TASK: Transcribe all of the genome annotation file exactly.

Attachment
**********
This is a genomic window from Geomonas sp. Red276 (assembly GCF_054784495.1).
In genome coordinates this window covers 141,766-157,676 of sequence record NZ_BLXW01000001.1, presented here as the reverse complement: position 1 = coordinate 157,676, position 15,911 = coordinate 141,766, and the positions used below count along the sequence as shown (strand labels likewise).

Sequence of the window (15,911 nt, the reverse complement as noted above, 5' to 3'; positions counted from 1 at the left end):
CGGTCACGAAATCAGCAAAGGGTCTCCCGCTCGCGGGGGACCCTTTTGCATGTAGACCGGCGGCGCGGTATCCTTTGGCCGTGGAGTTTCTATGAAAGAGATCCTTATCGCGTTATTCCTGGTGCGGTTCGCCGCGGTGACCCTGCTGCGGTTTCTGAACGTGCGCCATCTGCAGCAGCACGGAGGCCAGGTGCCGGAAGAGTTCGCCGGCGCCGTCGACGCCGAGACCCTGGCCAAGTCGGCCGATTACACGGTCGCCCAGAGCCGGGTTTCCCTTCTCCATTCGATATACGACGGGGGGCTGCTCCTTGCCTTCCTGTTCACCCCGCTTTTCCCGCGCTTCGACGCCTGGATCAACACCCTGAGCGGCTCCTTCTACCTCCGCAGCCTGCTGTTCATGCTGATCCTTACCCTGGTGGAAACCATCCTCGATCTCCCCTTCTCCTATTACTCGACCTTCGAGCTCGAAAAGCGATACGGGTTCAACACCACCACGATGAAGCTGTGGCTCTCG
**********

This is a genomic window from Geomonas sp. Red276 (assembly GCF_054784495.1).
In genome coordinates this window covers 141,766-157,676 of sequence record NZ_BLXW01000001.1, presented here as the reverse complement: position 1 = coordinate 157,676, position 15,911 = coordinate 141,766, and the positions used below count along the sequence as shown (strand labels likewise).

Sequence of the window (15,911 nt, the reverse complement as noted above, 5' to 3'; positions counted from 1 at the left end):
CGGTCACGAAATCAGCAAAGGGTCTCCCGCTCGCGGGGGACCCTTTTGCATGTAGACCGGCGGCGCGGTATCCTTTGGCCGTGGAGTTTCTATGAAAGAGATCCTTATCGCGTTATTCCTGGTGCGGTTCGCCGCGGTGACCCTGCTGCGGTTTCTGAACGTGCGCCATCTGCAGCAGCACGGAGGCCAGGTGCCGGAAGAGTTCGCCGGCGCCGTCGACGCCGAGACCCTGGCCAAGTCGGCCGATTACACGGTCGCCCAGAGCCGGGTTTCCCTTCTCCATTCGATATACGACGGGGGGCTGCTCCTTGCCTTCCTGTTCACCCCGCTTTTCCCGCGCTTCGACGCCTGGATCAACACCCTGAGCGGCTCCTTCTACCTCCGCAGCCTGCTGTTCATGCTGATCCTTACCCTGGTGGAAACCATCCTCGATCTCCCCTTCTCCTATTACTCGACCTTCGAGCTCGAAAAGCGATACGGGTTCAACACCACCACGATGAAGCTGTGGCTCTCG